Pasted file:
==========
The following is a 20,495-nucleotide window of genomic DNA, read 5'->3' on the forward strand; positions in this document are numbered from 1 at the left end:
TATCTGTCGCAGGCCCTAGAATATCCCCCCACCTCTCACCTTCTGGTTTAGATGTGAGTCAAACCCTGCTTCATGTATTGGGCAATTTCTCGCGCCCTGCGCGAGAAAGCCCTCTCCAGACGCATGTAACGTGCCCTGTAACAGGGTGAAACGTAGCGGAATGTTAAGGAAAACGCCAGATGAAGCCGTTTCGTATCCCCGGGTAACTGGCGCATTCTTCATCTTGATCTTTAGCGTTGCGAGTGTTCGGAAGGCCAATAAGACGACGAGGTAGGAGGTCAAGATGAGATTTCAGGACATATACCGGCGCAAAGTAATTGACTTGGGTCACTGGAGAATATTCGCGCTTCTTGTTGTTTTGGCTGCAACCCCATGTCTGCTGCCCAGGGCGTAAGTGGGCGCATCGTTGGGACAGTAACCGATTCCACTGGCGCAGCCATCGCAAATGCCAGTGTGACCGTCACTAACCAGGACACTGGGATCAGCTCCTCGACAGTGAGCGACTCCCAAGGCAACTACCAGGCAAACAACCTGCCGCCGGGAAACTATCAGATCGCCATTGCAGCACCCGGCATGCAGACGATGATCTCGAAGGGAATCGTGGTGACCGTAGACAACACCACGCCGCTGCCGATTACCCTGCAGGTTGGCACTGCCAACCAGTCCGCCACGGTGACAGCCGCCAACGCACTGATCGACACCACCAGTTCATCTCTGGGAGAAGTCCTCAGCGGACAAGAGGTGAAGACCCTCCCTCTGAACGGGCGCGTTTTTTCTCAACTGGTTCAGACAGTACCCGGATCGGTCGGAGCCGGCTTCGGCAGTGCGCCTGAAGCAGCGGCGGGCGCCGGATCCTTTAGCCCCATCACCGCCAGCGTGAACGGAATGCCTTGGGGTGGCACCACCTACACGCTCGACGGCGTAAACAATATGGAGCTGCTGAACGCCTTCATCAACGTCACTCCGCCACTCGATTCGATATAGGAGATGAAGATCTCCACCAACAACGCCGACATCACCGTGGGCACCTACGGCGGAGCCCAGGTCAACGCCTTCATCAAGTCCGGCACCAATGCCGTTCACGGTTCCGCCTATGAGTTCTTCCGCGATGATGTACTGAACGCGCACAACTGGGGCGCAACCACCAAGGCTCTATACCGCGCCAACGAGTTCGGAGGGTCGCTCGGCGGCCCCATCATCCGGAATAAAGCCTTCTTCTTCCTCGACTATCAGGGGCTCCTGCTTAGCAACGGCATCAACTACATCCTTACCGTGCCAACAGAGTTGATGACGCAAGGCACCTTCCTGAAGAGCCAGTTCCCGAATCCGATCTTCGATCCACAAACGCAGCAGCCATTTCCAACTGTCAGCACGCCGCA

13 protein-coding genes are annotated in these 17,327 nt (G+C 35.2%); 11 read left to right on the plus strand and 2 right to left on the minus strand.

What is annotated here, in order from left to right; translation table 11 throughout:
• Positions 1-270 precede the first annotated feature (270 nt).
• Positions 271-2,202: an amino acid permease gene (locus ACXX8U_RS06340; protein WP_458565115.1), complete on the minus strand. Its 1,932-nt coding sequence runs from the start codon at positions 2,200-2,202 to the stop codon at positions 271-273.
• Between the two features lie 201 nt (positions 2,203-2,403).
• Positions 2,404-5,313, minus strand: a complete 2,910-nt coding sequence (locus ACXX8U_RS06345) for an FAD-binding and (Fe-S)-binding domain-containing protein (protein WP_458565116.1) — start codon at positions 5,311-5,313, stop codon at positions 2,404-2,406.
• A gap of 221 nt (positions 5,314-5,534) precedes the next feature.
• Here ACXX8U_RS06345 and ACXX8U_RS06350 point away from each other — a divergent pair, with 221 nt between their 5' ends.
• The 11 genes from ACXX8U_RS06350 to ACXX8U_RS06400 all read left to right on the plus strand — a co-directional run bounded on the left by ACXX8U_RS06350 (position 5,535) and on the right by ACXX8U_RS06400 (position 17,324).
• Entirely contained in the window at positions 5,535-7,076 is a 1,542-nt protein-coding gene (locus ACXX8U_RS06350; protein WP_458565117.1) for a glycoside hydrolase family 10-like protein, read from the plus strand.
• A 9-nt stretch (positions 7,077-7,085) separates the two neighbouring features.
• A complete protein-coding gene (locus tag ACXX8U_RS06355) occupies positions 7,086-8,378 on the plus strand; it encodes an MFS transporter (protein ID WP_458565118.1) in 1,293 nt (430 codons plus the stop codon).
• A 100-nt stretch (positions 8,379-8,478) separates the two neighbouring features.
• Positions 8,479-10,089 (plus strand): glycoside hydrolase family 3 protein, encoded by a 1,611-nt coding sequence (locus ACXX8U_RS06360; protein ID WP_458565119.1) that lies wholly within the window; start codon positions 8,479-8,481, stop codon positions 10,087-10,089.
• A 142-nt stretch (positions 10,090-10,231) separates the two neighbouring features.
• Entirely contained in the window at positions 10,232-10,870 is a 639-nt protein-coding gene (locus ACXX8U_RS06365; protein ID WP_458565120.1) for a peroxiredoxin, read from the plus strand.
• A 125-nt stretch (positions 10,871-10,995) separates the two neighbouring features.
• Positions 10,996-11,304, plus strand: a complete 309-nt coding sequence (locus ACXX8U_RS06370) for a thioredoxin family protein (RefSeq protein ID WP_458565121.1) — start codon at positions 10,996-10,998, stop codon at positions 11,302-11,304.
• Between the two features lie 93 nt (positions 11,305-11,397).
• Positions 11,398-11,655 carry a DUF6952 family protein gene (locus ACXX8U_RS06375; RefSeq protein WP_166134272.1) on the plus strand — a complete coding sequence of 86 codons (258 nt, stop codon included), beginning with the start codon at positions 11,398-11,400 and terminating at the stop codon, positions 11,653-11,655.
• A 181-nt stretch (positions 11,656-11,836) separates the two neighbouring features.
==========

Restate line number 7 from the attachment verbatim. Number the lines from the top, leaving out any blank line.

• Between the two features lie 201 nt (positions 2,203-2,403).